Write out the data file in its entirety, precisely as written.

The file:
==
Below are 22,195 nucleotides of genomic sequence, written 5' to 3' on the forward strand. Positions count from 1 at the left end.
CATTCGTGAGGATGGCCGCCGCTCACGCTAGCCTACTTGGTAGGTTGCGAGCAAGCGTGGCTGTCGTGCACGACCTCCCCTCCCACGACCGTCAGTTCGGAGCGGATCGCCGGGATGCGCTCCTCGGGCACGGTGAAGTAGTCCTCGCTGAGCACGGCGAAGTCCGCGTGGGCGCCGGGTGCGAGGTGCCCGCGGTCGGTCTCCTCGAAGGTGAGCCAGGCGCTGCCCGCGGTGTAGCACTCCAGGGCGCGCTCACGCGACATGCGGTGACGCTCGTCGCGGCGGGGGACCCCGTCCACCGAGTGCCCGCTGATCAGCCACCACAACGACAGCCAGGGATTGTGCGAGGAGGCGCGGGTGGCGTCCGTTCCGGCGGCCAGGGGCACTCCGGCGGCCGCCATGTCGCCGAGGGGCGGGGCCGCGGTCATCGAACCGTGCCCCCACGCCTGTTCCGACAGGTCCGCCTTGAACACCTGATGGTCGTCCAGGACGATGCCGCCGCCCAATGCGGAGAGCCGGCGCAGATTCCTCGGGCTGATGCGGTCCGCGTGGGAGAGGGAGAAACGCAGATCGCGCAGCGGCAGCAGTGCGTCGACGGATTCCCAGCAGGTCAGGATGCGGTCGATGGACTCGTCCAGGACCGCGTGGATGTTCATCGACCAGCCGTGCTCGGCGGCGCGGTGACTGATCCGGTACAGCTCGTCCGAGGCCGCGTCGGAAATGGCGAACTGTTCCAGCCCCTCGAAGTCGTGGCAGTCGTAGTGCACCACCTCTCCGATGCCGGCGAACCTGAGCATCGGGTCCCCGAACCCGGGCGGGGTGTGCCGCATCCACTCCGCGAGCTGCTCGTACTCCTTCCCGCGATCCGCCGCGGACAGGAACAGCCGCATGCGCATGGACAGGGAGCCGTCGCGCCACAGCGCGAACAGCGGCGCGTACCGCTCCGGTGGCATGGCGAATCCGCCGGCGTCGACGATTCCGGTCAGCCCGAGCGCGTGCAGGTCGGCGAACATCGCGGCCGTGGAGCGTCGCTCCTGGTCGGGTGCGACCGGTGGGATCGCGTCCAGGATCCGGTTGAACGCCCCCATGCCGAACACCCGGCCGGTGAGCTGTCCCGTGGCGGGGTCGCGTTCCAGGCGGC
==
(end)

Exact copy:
Below are 22,195 nucleotides of genomic sequence, written 5' to 3' on the forward strand. Positions count from 1 at the left end.
CATTCGTGAGGATGGCCGCCGCTCACGCTAGCCTACTTGGTAGGTTGCGAGCAAGCGTGGCTGTCGTGCACGACCTCCCCTCCCACGACCGTCAGTTCGGAGCGGATCGCCGGGATGCGCTCCTCGGGCACGGTGAAGTAGTCCTCGCTGAGCACGGCGAAGTCCGCGTGGGCGCCGGGTGCGAGGTGCCCGCGGTCGGTCTCCTCGAAGGTGAGCCAGGCGCTGCCCGCGGTGTAGCACTCCAGGGCGCGCTCACGCGACATGCGGTGACGCTCGTCGCGGCGGGGGACCCCGTCCACCGAGTGCCCGCTGATCAGCCACCACAACGACAGCCAGGGATTGTGCGAGGAGGCGCGGGTGGCGTCCGTTCCGGCGGCCAGGGGCACTCCGGCGGCCGCCATGTCGCCGAGGGGCGGGGCCGCGGTCATCGAACCGTGCCCCCACGCCTGTTCCGACAGGTCCGCCTTGAACACCTGATGGTCGTCCAGGACGATGCCGCCGCCCAATGCGGAGAGCCGGCGCAGATTCCTCGGGCTGATGCGGTCCGCGTGGGAGAGGGAGAAACGCAGATCGCGCAGCGGCAGCAGTGCGTCGACGGATTCCCAGCAGGTCAGGATGCGGTCGATGGACTCGTCCAGGACCGCGTGGATGTTCATCGACCAGCCGTGCTCGGCGGCGCGGTGACTGATCCGGTACAGCTCGTCCGAGGCCGCGTCGGAAATGGCGAACTGTTCCAGCCCCTCGAAGTCGTGGCAGTCGTAGTGCACCACCTCTCCGATGCCGGCGAACCTGAGCATCGGGTCCCCGAACCCGGGCGGGGTGTGCCGCATCCACTCCGCGAGCTGCTCGTACTCCTTCCCGCGATCCGCCGCGGACAGGAACAGCCGCATGCGCATGGACAGGGAGCCGTCGCGCCACAGCGCGAACAGCGGCGCGTACCGCTCCGGTGGCATGGCGAATCCGCCGGCGTCGACGATTCCGGTCAGCCCGAGCGCGTGCAGGTCGGCGAACATCGCGGCCGTGGAGCGTCGCTCCTGGTCGGGTGCGACCGGTGGGATCGCGTCCAGGATCCGGTTGAACGCCCCCATGCCGAACACCCGGCCGGTGAGCTGTCCCGTGGCGGGGTCGCGTTCCAGGCGGC